A common problem encountered when irrigating light textured soils is deep drainage. This problem is often undetected and the soil water content must be measured at a number of depths over short time periods before the problem can be properly addressed. This application note outlines an example where a consultant measured soil water content at very short time intervals to investigate a farmers deep drainage problem.
The farmer grows cotton at Biloela in Central Queensland on alluvial soils and water is applied by furrow irrigation. However it was taking too long for water to run the length of the field down the furrows. Deep drainage was suspected and the neutron probe was used to investigate. A site was installed at the head ditch end of a field and a reading taken before the irrigation commenced, see Figure 1. Readings were taken every hour after irrigation of the site commenced and the results are shown in Figure 1.
After three hours water had reached the 50cm depth in the soil profile and 56mm of water had been added to the 0-70cm profile. After five hours the water had reached the 80cm depth. The normal root zone of cotton is 0-70cm, so some of this water was beyond the crop’s normal root extraction and had been lost to deep drainage. At this point 89mm had been added to the profile, 83mm in the 0-70cm profile, and 6mm below the 0-70cm profile.
After seven hours the soil water content had increased at all depths. In the 0-70cm profile 102mm had been added and below this 26mm had been added. A large quantity of water was going well beyond the crops usual root zone and was being lost via deep drainage. After eleven hours 110mm of water had been added to the 0-70cm profile and 39mm to the deeper layers. After twenty-two hours 119mm had been added to 0-70cm and 48mm of water had been added to the 70-130cm profile and lost to deep drainage.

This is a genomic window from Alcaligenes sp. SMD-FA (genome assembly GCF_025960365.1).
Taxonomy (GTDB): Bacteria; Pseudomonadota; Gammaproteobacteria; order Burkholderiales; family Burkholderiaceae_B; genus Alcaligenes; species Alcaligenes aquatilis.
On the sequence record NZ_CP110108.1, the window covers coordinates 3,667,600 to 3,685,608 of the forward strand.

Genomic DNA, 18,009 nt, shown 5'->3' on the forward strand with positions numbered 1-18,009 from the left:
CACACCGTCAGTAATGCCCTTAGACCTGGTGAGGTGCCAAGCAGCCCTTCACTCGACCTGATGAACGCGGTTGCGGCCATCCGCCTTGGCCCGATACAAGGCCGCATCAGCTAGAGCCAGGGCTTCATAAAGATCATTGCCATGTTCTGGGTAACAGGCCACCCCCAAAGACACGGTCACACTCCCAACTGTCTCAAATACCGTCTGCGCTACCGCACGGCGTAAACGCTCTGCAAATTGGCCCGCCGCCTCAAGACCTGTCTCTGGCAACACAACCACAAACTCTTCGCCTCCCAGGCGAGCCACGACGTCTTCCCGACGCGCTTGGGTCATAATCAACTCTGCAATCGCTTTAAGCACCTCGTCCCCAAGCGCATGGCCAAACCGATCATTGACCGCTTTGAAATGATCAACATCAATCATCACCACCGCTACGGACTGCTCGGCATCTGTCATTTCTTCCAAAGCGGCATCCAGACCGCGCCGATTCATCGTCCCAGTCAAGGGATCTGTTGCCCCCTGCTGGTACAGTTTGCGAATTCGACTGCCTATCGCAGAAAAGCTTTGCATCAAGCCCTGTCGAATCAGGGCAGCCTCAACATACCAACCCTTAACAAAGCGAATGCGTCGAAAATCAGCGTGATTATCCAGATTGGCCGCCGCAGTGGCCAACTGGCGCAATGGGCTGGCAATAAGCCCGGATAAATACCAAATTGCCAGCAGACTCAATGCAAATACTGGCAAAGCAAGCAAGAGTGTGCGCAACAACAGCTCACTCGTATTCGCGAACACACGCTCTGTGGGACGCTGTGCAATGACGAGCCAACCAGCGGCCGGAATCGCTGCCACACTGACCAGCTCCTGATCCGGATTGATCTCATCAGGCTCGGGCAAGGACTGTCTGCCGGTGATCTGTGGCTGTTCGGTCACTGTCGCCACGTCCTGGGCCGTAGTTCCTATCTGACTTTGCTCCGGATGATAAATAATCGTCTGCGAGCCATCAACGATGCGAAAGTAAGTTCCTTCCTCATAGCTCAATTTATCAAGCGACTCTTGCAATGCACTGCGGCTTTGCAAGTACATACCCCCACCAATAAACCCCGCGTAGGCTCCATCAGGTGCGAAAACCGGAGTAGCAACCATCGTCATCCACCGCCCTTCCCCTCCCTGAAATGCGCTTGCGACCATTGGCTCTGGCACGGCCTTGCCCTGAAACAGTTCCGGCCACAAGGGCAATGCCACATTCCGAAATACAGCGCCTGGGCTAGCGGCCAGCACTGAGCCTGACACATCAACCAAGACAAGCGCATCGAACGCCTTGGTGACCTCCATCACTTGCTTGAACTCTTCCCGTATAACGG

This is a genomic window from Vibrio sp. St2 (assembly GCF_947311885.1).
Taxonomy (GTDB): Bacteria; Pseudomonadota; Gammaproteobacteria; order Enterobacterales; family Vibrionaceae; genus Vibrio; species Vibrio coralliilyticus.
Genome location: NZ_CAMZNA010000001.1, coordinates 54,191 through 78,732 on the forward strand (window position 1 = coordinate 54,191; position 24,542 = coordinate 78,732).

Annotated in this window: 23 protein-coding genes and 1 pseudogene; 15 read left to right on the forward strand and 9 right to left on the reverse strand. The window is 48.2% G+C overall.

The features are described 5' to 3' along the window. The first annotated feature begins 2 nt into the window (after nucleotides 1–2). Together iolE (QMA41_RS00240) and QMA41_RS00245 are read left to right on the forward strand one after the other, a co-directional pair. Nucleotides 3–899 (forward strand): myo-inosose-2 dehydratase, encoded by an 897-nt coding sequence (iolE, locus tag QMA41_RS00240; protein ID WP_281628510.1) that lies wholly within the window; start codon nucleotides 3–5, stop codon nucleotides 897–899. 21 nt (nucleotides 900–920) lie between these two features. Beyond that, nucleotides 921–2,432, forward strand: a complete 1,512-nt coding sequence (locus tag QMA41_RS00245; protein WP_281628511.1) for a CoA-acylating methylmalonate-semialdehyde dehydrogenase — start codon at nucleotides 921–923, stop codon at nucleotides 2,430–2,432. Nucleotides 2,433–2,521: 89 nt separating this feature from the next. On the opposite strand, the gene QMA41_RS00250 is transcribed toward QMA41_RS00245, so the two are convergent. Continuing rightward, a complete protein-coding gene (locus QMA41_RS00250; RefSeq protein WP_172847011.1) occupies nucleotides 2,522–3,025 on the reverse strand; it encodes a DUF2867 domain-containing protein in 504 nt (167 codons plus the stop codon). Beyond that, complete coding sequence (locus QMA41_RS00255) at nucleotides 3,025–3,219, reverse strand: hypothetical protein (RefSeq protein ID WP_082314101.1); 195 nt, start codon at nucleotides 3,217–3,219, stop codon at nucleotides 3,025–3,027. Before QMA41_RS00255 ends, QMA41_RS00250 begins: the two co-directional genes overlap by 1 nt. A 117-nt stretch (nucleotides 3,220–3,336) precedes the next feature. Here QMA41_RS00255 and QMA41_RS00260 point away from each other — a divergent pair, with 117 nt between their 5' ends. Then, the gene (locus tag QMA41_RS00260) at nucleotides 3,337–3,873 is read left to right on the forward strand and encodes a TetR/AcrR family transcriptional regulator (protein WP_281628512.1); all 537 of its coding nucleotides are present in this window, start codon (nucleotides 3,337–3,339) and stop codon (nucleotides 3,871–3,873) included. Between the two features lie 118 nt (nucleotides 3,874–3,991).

The rate water advanced down the row was very slow travelling 80 metres in 22 hours. As there was little difference in water content between eleven and twenty-two hours, a virtual steady rate of deep drainage would have been in progress during this period. If measurements had been taken to much deeper depths we would have measured a large amount of water that had moved past 120cm. Measurements taken over the following 2-3 days would have shown that once the irrigation had ceased drainage from the saturated surface layers would have continued, losing even more water.
Deep drainage is a serious problem with furrow irrigation on this alluvial soil. Large amounts of water can be lost to deep drainage. To minimise losses runs need to be short with a relatively steep slope and water needs to be put on in large volumes to push water down the rows as quickly as possible to minimise downward movement. The data shows that the ideal time to get from head ditch to tail drain is five hours.
Not only is water a problem but also fertiliser, especially nitrogen. Nitrogen fertiliser is often put on pre sowing and is subject to a number of leaching events from irrigations before the plant has had a chance to utilise it. This has led to poor fertiliser responses on these soils. Better timing of applications and minimisation of deep drainage will ensure better utilisation of fertilisers and ensure a good yield response.